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## Earned Value Management - Controlling your project

Earned value management (EVM) or Earned Value Project Management (EVPM) is used to measure project performance and progress.

Calculating EVM might be intimidating at first if you don't like math, but it is a great way to keep track of your project.  Most project tools will help you to calculate this as part of the tool.  This is good information to know if you are planning to take your Project Management Professional (PMP) Examination.

Planned Value (PV): This variable is the approved budget for the work scheduled to be completed by a certain point.  PV is also called the Budgeted Cost of Work Scheduled (BCWS).  The PV of each task is equal to to the task's budget at completion (BAC).
As per the PMBOK Guide, “Planned Value (PV) is the authorized budget assigned to work to be accomplished for an activity or WBS component.”

PV = (Planned%Complete) X (BAC)

An example is that you are a project manager of a one year project.  The project has a total budgeted cost of 120,000 USD.  Half way through the year (six months) you have 50% of the work completed.

The BAC is 120,000 USD
Planned percent completed is 50%
Time is 6 months or half way through

=50% of 120,000
=(50/100) X 120,000
= 60,000

No you know that your project has a PV of 60,000 USD!

The Earned Value (EV) is the approved budget for the work actually completed to date.  This is also referred to as budgeted cost of work performed (BCWP).

Earned Value = % of completed work X BAC

Using the same example above.

=50% of BAC

=50 of 120,000

=.5 X 120,000

=60,000

Therefore your project has an EV of 60,000 USD.

The Actual Cost (AC) is the cost actually incurred for the work completed to date.  This is also referred to as the actual cost of work performed (ACWP). In the example above, the actual cost is 60,000 USD.

Now you can calculate your Schedule Variance (SV) and your Schedule Performance Index (SPI).  This will let you know as the project manager if you are on schedule.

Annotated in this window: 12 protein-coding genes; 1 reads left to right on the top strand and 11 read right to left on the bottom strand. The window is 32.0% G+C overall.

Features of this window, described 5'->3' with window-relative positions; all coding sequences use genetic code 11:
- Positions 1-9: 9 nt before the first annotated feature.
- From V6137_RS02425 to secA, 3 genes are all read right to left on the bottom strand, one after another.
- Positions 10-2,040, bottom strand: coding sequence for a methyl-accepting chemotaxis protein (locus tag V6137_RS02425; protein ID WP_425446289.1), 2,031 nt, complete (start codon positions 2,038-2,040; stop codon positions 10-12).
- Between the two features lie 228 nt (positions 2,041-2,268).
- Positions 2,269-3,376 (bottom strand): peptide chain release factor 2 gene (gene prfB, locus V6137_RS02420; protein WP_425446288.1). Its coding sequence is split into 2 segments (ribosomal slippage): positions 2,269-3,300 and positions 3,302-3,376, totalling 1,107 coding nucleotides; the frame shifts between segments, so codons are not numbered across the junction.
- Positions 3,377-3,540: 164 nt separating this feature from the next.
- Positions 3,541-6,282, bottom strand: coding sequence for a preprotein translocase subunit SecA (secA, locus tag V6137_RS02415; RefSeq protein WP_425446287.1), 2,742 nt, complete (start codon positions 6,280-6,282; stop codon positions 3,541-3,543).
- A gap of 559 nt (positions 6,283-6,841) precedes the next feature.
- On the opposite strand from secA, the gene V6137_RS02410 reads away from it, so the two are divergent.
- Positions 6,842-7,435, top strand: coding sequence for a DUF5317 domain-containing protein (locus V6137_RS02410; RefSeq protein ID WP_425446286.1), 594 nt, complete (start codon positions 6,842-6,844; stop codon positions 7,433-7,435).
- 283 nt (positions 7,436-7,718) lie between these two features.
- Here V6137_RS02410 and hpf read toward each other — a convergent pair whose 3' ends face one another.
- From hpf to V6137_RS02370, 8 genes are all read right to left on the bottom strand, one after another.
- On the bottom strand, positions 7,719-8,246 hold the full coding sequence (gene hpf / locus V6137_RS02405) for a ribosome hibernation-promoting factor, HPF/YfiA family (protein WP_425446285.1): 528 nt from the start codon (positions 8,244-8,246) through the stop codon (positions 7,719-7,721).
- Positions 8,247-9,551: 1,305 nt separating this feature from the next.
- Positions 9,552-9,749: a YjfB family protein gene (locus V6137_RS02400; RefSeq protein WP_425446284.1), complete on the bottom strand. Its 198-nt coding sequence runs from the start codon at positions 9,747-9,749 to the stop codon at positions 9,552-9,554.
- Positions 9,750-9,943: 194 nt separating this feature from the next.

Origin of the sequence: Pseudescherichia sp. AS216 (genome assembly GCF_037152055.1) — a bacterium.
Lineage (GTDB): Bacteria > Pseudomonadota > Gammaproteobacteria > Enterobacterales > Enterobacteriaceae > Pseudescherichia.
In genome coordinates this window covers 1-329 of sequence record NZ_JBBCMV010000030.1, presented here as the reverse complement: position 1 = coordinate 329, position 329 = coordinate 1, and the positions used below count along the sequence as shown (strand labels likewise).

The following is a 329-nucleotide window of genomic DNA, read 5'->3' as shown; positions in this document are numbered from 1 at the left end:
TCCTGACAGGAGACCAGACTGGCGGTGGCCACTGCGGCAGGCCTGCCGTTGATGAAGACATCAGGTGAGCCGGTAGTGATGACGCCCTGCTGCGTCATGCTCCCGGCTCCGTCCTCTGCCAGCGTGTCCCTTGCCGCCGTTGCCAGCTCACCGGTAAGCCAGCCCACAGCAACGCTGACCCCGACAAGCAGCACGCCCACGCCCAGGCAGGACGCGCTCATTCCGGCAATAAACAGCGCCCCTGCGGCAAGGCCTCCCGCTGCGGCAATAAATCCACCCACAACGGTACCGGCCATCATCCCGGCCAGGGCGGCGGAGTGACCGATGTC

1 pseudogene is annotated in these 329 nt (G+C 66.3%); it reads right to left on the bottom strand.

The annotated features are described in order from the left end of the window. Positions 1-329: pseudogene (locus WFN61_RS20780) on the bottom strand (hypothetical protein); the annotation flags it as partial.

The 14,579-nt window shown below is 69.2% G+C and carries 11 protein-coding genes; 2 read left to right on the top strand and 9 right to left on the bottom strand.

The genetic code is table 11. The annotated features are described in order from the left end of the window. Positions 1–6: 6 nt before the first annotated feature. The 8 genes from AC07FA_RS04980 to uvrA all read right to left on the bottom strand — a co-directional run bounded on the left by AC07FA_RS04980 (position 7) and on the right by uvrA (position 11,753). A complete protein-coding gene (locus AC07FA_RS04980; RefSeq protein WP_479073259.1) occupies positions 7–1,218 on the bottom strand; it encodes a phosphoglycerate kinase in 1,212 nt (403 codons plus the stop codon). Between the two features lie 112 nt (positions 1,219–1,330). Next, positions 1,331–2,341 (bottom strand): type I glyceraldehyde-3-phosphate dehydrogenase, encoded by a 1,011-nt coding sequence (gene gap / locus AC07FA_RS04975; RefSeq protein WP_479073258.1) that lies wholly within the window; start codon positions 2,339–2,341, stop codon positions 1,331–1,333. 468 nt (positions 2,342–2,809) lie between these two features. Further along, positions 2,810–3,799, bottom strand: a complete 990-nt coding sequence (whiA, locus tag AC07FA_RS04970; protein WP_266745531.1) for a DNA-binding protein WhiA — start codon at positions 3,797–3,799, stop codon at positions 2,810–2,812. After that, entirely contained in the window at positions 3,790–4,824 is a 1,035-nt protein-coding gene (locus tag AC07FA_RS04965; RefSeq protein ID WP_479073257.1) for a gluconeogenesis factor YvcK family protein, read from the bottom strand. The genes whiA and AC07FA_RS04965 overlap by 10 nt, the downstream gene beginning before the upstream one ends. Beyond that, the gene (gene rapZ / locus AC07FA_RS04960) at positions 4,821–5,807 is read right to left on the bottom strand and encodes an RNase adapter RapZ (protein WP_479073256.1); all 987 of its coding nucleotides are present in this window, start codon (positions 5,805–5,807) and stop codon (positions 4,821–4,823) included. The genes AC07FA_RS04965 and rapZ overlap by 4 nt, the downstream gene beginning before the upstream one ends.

Schedule Variance (SV) is the difference between the amounts budgeted for the work you actually did and for the work you planned to do.  SV can be viewed simply as if your project is ahead of or behind schedule.

SV = EV-PV

If the SV is positive, your project is ahead of schedule; if it is negative you are behind schedule.
A SV of 0 means you are on schedule.  When you conclude your project, the SV should be 0.

Schedule Performance Index (SPI) is the ratio of approved budget to work performed.

SPI = BCWP/BCWS

You can also calculate your Cost Variance (CV) and your Cost Performance Index (CPI).  This will allow you to know if you are on target for your budget.

Cost Variance (CV) is the difference between the amount budgeted and the amount spent for work performed.  CV can be viewed simply as if your project is under or over budget.

CV = EV-AC

If the CV is positive, your project under budget; if it is negative you are over budget.
A CV of 0 means you are on budget.  When you conclude your project, the CV should be 0.

Cost Performance Index (CPI) is the ratio of approved budget to budget spent.

CPI = BCWP/ACWP

There are a lot of calculations to learn for project management, but once you learn them, it will get easier and it is much more interesting we you are applying them to your actual projects!

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